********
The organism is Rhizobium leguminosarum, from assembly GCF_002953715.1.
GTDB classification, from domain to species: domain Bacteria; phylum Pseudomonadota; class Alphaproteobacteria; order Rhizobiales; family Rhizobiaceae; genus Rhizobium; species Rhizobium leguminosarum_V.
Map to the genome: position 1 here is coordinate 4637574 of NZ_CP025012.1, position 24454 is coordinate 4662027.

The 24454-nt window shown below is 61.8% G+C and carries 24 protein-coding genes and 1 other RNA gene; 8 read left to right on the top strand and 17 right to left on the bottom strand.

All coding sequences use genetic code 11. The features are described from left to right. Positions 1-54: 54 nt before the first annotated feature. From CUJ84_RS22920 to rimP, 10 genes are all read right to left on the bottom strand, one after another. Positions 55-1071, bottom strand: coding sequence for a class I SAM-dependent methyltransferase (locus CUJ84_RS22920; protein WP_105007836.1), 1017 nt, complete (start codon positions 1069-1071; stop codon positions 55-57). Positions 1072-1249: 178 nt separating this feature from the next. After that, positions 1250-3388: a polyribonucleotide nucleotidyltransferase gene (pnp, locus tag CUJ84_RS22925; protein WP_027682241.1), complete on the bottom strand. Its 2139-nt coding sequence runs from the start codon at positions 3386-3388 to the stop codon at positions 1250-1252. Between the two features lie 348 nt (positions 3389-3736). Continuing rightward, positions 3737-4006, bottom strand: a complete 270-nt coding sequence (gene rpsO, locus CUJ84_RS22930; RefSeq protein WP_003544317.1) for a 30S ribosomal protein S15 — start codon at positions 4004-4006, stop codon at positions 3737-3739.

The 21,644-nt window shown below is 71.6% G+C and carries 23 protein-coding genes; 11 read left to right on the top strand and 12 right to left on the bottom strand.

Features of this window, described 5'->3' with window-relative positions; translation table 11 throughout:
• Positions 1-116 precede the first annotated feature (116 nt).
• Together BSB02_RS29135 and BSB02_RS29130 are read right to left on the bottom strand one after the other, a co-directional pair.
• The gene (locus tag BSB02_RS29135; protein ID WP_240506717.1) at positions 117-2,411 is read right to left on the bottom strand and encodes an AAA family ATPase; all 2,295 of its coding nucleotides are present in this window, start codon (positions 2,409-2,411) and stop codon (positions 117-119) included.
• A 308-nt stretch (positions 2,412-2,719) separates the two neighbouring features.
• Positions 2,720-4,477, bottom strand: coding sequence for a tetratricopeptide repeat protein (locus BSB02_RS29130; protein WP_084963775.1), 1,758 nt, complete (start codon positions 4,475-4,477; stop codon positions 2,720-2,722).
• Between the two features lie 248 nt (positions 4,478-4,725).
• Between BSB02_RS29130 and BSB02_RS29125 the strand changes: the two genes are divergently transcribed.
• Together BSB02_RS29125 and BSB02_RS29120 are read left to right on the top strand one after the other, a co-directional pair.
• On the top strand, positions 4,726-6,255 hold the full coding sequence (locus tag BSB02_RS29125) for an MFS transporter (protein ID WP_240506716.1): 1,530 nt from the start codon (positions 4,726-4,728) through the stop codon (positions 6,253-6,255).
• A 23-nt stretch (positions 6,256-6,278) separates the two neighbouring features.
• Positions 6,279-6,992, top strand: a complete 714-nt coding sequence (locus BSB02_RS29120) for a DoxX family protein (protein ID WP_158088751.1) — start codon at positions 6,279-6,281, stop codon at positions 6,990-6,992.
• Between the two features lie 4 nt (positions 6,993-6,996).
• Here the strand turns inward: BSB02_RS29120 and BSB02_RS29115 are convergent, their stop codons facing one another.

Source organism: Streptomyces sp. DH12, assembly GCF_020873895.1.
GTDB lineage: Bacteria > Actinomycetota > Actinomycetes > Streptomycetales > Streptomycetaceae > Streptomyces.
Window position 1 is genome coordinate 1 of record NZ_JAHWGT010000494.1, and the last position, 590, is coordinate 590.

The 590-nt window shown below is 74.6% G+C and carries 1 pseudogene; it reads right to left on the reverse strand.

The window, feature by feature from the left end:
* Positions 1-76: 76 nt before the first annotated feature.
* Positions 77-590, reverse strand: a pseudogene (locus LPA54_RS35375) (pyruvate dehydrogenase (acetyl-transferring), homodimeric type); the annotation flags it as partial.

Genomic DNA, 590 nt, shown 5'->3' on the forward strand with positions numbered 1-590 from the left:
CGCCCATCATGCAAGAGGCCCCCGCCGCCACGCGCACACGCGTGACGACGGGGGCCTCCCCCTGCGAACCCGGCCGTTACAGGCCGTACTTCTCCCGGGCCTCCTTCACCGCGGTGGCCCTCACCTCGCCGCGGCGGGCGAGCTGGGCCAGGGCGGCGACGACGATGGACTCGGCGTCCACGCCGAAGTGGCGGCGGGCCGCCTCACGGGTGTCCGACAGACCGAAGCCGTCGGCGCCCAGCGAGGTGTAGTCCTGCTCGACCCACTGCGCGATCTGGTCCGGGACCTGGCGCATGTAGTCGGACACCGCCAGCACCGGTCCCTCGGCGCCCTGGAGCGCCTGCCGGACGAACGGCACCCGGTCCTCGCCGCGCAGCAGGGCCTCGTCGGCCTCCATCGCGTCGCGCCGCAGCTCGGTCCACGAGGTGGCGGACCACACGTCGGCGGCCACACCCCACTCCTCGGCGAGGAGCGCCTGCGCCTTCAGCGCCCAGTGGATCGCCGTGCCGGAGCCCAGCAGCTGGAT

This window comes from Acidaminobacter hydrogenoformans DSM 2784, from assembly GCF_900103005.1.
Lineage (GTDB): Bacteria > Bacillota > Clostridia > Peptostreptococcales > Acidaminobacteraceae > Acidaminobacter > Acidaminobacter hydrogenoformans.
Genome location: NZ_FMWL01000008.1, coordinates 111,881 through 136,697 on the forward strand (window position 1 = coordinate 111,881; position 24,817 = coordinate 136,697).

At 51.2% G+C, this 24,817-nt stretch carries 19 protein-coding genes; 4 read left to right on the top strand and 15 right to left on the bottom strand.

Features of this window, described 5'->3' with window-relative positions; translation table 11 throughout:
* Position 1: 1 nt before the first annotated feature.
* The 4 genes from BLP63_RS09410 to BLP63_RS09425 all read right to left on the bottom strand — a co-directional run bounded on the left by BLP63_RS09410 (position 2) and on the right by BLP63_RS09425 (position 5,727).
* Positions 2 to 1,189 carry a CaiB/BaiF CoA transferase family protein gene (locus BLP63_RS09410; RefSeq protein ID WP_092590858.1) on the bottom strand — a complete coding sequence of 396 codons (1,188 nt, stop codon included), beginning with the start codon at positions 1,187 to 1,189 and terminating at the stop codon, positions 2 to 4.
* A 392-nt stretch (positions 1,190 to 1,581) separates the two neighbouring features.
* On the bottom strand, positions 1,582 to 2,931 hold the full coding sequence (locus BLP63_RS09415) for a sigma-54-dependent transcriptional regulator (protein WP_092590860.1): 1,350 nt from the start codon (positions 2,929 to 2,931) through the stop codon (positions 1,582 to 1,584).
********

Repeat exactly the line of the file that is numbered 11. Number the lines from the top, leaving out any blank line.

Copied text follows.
• A 308-nt stretch (positions 2,412-2,719) separates the two neighbouring features.